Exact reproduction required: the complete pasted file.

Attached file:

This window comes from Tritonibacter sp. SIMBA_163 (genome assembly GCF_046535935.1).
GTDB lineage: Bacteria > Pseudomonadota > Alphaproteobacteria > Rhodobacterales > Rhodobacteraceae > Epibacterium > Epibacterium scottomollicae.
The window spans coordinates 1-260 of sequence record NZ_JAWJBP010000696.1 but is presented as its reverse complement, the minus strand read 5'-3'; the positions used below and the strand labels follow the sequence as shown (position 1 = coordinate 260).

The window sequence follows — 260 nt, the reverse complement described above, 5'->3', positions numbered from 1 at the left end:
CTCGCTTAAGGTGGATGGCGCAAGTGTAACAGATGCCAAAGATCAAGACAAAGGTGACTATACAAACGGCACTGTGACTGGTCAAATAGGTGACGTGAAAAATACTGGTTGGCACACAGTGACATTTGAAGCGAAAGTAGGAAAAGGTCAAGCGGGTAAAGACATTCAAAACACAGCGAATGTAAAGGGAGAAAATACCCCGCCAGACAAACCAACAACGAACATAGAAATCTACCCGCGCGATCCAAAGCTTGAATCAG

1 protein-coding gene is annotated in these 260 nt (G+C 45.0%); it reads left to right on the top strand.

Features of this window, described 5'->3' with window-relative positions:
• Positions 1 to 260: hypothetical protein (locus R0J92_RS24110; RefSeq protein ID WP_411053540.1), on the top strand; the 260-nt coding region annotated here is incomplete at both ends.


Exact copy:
This window comes from Tritonibacter sp. SIMBA_163 (genome assembly GCF_046535935.1).
GTDB lineage: Bacteria > Pseudomonadota > Alphaproteobacteria > Rhodobacterales > Rhodobacteraceae > Epibacterium > Epibacterium scottomollicae.
The window spans coordinates 1-260 of sequence record NZ_JAWJBP010000696.1 but is presented as its reverse complement, the minus strand read 5'-3'; the positions used below and the strand labels follow the sequence as shown (position 1 = coordinate 260).

The window sequence follows — 260 nt, the reverse complement described above, 5'->3', positions numbered from 1 at the left end:
CTCGCTTAAGGTGGATGGCGCAAGTGTAACAGATGCCAAAGATCAAGACAAAGGTGACTATACAAACGGCACTGTGACTGGTCAAATAGGTGACGTGAAAAATACTGGTTGGCACACAGTGACATTTGAAGCGAAAGTAGGAAAAGGTCAAGCGGGTAAAGACATTCAAAACACAGCGAATGTAAAGGGAGAAAATACCCCGCCAGACAAACCAACAACGAACATAGAAATCTACCCGCGCGATCCAAAGCTTGAATCAG

1 protein-coding gene is annotated in these 260 nt (G+C 45.0%); it reads left to right on the top strand.

Features of this window, described 5'->3' with window-relative positions:
• Positions 1 to 260: hypothetical protein (locus R0J92_RS24110; RefSeq protein ID WP_411053540.1), on the top strand; the 260-nt coding region annotated here is incomplete at both ends.